All families are different, yet in a way they're all the same. No matter what size, shape or form a family is, there is something universal about the way people feel and act towards each other in a household.
To outline this solidarity and encourage people to see each other as friends instead of enemies, New York-based photographer Michele Crowe started an ongoing photo series titled "Universal Family." Crowe takes portraits of her subjects in their intimate environments in the hopes that this will "unite the human race through the concept of family."
Joseph, Jodie, Georgia, Cassius, Penelope and Othello from Brooklyn, New York.
Crowe says she grew up in a traditional American-Italian family and was always very close with her parents and siblings. Her bond with them taught her a lot about the importance of having someone who loves and supports you no matter what.
"They taught me to care about people and treat them as I'd like to be treated. The Golden Rule never goes out of style," Crowe told A+.
The photographer says she was always interested in capturing and immersing herself into other people's lives, particularly when they were different than hers. Consequently, Crowe noticed the huge impact these stories were having on her and thought the effect should be similar on others.
"There is so much amazing variety in this world, and I never wanted to limit myself to experiencing only one way of life. I really wanted to marry my love of family and photographing families in general with my love of variety."
The Jens, Lola and Vivie from South Orange, New Jersey.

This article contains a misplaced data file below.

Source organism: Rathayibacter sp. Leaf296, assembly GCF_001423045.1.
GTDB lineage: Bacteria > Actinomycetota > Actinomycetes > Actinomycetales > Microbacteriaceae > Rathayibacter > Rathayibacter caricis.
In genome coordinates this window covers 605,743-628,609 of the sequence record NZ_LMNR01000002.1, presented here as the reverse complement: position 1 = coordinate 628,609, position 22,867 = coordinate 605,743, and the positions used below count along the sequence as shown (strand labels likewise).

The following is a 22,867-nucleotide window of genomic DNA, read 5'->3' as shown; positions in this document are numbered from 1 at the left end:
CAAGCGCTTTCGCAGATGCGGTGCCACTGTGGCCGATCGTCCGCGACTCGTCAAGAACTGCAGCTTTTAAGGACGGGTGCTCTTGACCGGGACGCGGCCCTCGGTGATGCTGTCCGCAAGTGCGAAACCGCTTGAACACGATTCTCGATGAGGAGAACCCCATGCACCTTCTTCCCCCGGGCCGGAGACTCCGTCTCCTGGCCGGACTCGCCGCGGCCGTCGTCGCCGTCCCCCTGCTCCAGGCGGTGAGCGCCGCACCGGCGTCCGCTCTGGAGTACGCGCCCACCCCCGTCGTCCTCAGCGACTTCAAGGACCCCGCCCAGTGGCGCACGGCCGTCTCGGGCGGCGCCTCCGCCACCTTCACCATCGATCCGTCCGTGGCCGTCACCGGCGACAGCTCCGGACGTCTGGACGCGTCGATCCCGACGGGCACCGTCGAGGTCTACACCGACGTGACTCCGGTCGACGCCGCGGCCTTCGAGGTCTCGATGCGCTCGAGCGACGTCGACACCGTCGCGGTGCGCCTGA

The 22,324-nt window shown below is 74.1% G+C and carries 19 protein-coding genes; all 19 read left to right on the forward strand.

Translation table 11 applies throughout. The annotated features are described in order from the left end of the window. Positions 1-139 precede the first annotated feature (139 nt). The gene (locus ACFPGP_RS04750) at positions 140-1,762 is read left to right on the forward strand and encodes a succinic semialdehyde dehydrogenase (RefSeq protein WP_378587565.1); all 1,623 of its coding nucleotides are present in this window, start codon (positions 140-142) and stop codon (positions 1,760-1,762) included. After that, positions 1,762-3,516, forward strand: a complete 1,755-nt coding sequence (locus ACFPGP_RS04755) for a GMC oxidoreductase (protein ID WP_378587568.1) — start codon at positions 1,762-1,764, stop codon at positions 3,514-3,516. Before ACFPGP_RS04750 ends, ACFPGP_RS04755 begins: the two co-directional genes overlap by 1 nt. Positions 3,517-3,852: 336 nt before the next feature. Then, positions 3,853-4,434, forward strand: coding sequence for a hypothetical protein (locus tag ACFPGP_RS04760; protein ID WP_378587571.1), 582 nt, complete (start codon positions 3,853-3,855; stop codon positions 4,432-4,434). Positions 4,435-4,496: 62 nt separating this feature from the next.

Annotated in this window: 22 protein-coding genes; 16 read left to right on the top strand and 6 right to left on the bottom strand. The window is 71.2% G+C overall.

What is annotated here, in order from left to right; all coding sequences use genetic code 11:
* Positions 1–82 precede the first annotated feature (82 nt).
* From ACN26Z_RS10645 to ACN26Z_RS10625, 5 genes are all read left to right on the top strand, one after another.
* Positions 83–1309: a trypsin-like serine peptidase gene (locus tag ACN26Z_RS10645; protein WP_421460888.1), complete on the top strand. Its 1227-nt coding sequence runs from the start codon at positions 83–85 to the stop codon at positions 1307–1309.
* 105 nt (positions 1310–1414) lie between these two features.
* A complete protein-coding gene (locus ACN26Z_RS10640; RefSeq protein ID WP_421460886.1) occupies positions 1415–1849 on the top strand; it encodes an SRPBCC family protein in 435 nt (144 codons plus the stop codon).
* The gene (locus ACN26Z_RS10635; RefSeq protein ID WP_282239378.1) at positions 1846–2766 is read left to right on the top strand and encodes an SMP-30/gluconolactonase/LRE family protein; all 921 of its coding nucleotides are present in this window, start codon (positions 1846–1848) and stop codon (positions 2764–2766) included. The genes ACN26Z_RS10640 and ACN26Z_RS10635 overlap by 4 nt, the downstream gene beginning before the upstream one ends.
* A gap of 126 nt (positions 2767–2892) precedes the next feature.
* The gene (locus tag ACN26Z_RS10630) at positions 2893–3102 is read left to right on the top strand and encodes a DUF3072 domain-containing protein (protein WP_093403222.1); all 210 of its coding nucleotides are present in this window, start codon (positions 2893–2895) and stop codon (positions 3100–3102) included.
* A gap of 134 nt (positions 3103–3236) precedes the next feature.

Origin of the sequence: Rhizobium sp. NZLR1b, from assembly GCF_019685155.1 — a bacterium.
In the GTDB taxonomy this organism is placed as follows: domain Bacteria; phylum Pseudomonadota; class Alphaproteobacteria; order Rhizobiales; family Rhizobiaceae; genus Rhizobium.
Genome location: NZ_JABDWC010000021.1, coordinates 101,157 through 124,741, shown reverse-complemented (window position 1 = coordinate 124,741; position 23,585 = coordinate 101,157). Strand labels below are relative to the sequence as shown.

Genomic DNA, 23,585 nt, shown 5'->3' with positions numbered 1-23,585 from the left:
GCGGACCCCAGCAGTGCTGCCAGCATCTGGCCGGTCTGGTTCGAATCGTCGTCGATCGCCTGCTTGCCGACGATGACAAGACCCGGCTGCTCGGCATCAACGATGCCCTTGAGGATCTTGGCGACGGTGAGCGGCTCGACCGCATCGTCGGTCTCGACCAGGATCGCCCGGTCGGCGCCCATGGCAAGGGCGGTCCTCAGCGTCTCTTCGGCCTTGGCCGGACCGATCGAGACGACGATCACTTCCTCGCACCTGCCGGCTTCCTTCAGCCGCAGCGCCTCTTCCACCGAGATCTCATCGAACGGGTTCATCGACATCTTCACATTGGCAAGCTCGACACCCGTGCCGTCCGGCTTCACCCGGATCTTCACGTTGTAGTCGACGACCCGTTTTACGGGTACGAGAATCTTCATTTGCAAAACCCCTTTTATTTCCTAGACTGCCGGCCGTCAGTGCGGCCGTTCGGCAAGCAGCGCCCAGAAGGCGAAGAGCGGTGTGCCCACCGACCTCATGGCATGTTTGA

Crowe started by photographing her own family and friends' families. Eventually, more and more people became interested and wanted to participate in the "Universal Family" project. So far, Crowe has photographed approximately 40 families but says she wants to do "A LOT more."
Over time, Crowe started noticing her project taking a new shape and began exploring certain social topics through it, documenting same-sex marriage and interracial families. Photographer told A+ that she believes her representation of family will help people look past their prejudice and "recognize the closeness we all share with our loved ones."
"There will be a new 'normal' someday and I want to get us all on board with that! This project belongs to every body as it will feature every type of family all over the world."
Geo and Alice from Astoria, Queens, New York.
Crowe says she doesn't have a specific shooting method, but tries to spend as much time with the family in their environment and capture the most genuine and intimate moments of their day.
"I like the shoots to feel more like we're hanging out and making new friends as opposed to having a serious photo shoot. Each family reacts differently to the camera though, and I feel it out," she told A+.
According to Crowe, every house is very unique and these visits inspired her to realize that people must embrace their differences and surround themselves with people who accept them for who they are.
Rina, John, Redding and Ruby from Brooklyn, New York.
Despite the fact that her project features families of various ways of life and touches on some sensitive topics, Crowe says she never experienced a backlash from the community. Although she wouldn't be surprised if it eventually did.
"It's something I anticipate. I hope that doesn't happen but it wouldn't surprise me either. These topics are current and can be sensitive with some people. Which is why I like to stress that the project is for everyone. The 'Universal Family,' when completed, will be the family portrait of the new millennium."
Michael, Juan and Lupe from Long Island City, Queens, New York.
The Nossa Family from New Jersey.
Bryan and Mia from Levittown, Long Island, New York.
Currently, Crowe is running a Kickstarter campaign which aims to fund the development of her project and the ultimate goal -- publish the "Universal Family" photo book. To support her project, please visit her Kickstarter page.
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